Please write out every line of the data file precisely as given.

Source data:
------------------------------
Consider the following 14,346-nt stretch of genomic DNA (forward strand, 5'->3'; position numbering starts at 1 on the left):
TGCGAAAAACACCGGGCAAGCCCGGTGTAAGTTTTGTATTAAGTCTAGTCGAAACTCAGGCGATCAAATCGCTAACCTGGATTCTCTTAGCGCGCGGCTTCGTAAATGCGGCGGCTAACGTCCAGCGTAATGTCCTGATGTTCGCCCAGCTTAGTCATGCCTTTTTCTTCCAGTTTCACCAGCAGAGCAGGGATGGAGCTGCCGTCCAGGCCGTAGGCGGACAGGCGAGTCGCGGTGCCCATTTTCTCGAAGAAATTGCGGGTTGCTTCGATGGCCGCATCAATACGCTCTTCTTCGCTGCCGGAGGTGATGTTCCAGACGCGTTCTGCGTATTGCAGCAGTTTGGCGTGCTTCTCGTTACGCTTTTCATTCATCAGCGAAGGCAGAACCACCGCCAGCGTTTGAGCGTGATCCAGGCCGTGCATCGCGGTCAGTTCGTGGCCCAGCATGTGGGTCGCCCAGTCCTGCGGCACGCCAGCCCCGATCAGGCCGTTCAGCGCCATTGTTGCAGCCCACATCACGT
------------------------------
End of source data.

Consider the following 14,346-nt stretch of genomic DNA (forward strand, 5'->3'; position numbering starts at 1 on the left):
TGCGAAAAACACCGGGCAAGCCCGGTGTAAGTTTTGTATTAAGTCTAGTCGAAACTCAGGCGATCAAATCGCTAACCTGGATTCTCTTAGCGCGCGGCTTCGTAAATGCGGCGGCTAACGTCCAGCGTAATGTCCTGATGTTCGCCCAGCTTAGTCATGCCTTTTTCTTCCAGTTTCACCAGCAGAGCAGGGATGGAGCTGCCGTCCAGGCCGTAGGCGGACAGGCGAGTCGCGGTGCCCATTTTCTCGAAGAAATTGCGGGTTGCTTCGATGGCCGCATCAATACGCTCTTCTTCGCTGCCGGAGGTGATGTTCCAGACGCGTTCTGCGTATTGCAGCAGTTTGGCGTGCTTCTCGTTACGCTTTTCATTCATCAGCGAAGGCAGAACCACCGCCAGCGTTTGAGCGTGATCCAGGCCGTGCATCGCGGTCAGTTCGTGGCCCAGCATGTGGGTCGCCCAGTCCTGCGGCACGCCAGCCCCGATCAGGCCGTTCAGCGCCATTGTTGCAGCCCACATCACGT